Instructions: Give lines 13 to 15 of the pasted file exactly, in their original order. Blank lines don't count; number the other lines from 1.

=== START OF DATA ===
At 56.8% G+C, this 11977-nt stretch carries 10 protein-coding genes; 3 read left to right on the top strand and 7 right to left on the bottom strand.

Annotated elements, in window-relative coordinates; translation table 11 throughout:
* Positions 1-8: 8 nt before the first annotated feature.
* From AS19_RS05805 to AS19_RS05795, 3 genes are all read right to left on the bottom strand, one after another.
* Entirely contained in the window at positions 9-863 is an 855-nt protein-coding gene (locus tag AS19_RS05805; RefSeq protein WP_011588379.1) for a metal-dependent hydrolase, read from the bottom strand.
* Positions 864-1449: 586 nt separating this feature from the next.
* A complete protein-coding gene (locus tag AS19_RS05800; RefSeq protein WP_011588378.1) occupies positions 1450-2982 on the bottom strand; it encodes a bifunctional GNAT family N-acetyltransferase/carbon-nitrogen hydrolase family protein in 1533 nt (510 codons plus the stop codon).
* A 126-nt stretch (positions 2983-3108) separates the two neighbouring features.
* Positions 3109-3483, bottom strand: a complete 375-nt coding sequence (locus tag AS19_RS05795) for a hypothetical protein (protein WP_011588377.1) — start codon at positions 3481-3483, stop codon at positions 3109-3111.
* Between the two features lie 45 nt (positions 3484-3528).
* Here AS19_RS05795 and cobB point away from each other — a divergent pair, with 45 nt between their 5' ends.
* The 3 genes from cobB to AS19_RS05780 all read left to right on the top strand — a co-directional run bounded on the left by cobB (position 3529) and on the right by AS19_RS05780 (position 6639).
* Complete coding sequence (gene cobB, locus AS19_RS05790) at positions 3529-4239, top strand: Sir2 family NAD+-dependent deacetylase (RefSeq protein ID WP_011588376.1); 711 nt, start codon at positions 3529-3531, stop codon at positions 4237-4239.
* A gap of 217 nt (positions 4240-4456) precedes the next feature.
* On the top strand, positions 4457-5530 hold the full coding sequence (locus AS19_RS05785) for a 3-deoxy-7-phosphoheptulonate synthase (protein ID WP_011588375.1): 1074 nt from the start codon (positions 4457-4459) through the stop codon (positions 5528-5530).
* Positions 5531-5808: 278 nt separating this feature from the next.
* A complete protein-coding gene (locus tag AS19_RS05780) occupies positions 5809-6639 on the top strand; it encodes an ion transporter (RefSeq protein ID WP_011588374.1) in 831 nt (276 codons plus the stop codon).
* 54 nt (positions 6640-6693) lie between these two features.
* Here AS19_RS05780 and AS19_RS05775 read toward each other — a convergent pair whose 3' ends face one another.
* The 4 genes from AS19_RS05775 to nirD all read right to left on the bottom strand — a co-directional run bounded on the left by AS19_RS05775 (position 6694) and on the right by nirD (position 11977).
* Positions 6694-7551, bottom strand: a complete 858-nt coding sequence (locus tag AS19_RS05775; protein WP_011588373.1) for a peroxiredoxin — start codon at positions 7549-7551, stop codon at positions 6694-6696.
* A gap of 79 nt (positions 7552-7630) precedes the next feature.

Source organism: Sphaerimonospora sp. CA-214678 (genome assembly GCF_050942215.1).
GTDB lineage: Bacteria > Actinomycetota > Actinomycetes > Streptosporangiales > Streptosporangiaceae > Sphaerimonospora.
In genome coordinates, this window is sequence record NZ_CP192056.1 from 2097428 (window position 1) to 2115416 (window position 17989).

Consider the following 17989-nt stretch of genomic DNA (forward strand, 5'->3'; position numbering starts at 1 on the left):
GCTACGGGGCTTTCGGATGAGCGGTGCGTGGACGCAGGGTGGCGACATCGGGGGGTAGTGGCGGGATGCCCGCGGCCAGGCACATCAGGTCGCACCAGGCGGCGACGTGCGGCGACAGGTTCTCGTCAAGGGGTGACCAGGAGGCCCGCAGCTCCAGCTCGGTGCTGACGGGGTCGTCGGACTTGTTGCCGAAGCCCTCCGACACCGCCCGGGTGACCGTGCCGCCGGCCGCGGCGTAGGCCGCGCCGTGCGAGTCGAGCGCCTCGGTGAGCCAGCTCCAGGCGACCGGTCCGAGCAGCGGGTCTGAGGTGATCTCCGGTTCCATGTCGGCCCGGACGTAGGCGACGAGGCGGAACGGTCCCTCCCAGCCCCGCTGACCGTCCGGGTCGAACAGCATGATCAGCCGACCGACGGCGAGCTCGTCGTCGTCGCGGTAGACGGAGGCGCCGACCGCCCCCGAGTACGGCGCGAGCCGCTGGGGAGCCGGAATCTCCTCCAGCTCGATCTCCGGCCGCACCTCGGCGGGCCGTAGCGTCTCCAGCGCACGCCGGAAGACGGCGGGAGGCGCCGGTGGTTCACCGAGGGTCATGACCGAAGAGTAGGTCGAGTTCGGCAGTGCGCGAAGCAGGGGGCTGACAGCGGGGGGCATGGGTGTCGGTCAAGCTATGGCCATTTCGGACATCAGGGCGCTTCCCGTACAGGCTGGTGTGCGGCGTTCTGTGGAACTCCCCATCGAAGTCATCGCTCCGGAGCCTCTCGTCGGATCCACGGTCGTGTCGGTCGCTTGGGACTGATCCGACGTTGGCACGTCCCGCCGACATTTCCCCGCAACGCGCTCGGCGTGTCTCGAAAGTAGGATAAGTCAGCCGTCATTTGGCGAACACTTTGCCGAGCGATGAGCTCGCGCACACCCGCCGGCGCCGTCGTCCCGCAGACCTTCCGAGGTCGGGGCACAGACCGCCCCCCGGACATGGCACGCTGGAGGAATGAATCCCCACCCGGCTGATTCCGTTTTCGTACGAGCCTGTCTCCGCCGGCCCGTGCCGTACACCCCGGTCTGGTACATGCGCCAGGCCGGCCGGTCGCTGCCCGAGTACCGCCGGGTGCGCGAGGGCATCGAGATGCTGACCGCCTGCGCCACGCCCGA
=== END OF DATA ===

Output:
* Complete coding sequence (gene cobB, locus AS19_RS05790) at positions 3529-4239, top strand: Sir2 family NAD+-dependent deacetylase (RefSeq protein ID WP_011588376.1); 711 nt, start codon at positions 3529-3531, stop codon at positions 4237-4239.
* A gap of 217 nt (positions 4240-4456) precedes the next feature.
* On the top strand, positions 4457-5530 hold the full coding sequence (locus AS19_RS05785) for a 3-deoxy-7-phosphoheptulonate synthase (protein ID WP_011588375.1): 1074 nt from the start codon (positions 4457-4459) through the stop codon (positions 5528-5530).